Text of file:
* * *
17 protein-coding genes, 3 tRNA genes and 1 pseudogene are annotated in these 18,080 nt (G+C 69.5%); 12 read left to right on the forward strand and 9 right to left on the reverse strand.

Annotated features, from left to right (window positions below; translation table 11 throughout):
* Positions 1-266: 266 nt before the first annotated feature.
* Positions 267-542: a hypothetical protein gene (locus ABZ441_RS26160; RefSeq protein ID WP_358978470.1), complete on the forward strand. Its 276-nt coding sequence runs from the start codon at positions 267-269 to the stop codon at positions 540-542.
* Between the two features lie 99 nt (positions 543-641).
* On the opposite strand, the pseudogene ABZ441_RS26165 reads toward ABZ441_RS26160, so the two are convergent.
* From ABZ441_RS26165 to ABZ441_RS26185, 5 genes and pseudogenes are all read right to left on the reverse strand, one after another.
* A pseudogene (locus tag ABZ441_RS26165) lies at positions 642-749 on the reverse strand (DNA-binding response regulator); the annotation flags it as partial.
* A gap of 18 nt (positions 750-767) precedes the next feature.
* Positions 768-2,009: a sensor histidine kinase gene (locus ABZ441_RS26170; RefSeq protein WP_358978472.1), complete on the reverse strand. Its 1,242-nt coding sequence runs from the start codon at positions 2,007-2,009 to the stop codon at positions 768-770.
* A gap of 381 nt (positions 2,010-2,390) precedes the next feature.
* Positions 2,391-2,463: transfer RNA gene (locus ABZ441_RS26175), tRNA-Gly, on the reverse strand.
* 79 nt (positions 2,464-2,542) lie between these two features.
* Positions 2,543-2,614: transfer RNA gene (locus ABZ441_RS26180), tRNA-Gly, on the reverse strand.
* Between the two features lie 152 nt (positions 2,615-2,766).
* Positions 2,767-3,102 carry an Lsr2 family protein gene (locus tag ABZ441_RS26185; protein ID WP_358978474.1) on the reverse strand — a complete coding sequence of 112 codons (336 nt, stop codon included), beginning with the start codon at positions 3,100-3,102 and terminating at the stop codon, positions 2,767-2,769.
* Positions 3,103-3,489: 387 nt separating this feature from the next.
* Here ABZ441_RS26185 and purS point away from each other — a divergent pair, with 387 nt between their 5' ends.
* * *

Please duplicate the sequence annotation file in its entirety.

17 protein-coding genes, 3 tRNA genes and 1 pseudogene are annotated in these 18,080 nt (G+C 69.5%); 12 read left to right on the forward strand and 9 right to left on the reverse strand.

Annotated features, from left to right (window positions below; translation table 11 throughout):
* Positions 1-266: 266 nt before the first annotated feature.
* Positions 267-542: a hypothetical protein gene (locus ABZ441_RS26160; RefSeq protein ID WP_358978470.1), complete on the forward strand. Its 276-nt coding sequence runs from the start codon at positions 267-269 to the stop codon at positions 540-542.
* Between the two features lie 99 nt (positions 543-641).
* On the opposite strand, the pseudogene ABZ441_RS26165 reads toward ABZ441_RS26160, so the two are convergent.
* From ABZ441_RS26165 to ABZ441_RS26185, 5 genes and pseudogenes are all read right to left on the reverse strand, one after another.
* A pseudogene (locus tag ABZ441_RS26165) lies at positions 642-749 on the reverse strand (DNA-binding response regulator); the annotation flags it as partial.
* A gap of 18 nt (positions 750-767) precedes the next feature.
* Positions 768-2,009: a sensor histidine kinase gene (locus ABZ441_RS26170; RefSeq protein WP_358978472.1), complete on the reverse strand. Its 1,242-nt coding sequence runs from the start codon at positions 2,007-2,009 to the stop codon at positions 768-770.
* A gap of 381 nt (positions 2,010-2,390) precedes the next feature.
* Positions 2,391-2,463: transfer RNA gene (locus ABZ441_RS26175), tRNA-Gly, on the reverse strand.
* 79 nt (positions 2,464-2,542) lie between these two features.
* Positions 2,543-2,614: transfer RNA gene (locus ABZ441_RS26180), tRNA-Gly, on the reverse strand.
* Between the two features lie 152 nt (positions 2,615-2,766).
* Positions 2,767-3,102 carry an Lsr2 family protein gene (locus tag ABZ441_RS26185; protein ID WP_358978474.1) on the reverse strand — a complete coding sequence of 112 codons (336 nt, stop codon included), beginning with the start codon at positions 3,100-3,102 and terminating at the stop codon, positions 2,767-2,769.
* Positions 3,103-3,489: 387 nt separating this feature from the next.
* Here ABZ441_RS26185 and purS point away from each other — a divergent pair, with 387 nt between their 5' ends.